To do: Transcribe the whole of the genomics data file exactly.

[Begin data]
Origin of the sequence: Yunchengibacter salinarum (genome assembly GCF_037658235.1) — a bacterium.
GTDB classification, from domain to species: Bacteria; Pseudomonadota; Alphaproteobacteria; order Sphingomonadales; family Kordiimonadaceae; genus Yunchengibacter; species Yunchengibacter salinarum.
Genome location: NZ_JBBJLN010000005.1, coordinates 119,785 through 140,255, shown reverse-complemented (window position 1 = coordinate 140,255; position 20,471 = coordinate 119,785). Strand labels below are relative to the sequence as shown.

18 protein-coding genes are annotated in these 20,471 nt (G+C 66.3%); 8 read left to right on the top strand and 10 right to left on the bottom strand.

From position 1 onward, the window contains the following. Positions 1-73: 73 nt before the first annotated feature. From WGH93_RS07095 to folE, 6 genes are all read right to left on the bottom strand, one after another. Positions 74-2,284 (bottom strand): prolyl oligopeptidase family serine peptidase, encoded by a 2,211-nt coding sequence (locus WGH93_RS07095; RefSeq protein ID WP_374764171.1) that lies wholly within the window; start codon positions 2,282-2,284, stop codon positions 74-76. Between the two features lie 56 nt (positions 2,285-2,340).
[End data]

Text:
Origin of the sequence: Yunchengibacter salinarum (genome assembly GCF_037658235.1) — a bacterium.
GTDB classification, from domain to species: Bacteria; Pseudomonadota; Alphaproteobacteria; order Sphingomonadales; family Kordiimonadaceae; genus Yunchengibacter; species Yunchengibacter salinarum.
Genome location: NZ_JBBJLN010000005.1, coordinates 119,785 through 140,255, shown reverse-complemented (window position 1 = coordinate 140,255; position 20,471 = coordinate 119,785). Strand labels below are relative to the sequence as shown.

18 protein-coding genes are annotated in these 20,471 nt (G+C 66.3%); 8 read left to right on the top strand and 10 right to left on the bottom strand.

From position 1 onward, the window contains the following. Positions 1-73: 73 nt before the first annotated feature. From WGH93_RS07095 to folE, 6 genes are all read right to left on the bottom strand, one after another. Positions 74-2,284 (bottom strand): prolyl oligopeptidase family serine peptidase, encoded by a 2,211-nt coding sequence (locus WGH93_RS07095; RefSeq protein ID WP_374764171.1) that lies wholly within the window; start codon positions 2,282-2,284, stop codon positions 74-76. Between the two features lie 56 nt (positions 2,285-2,340).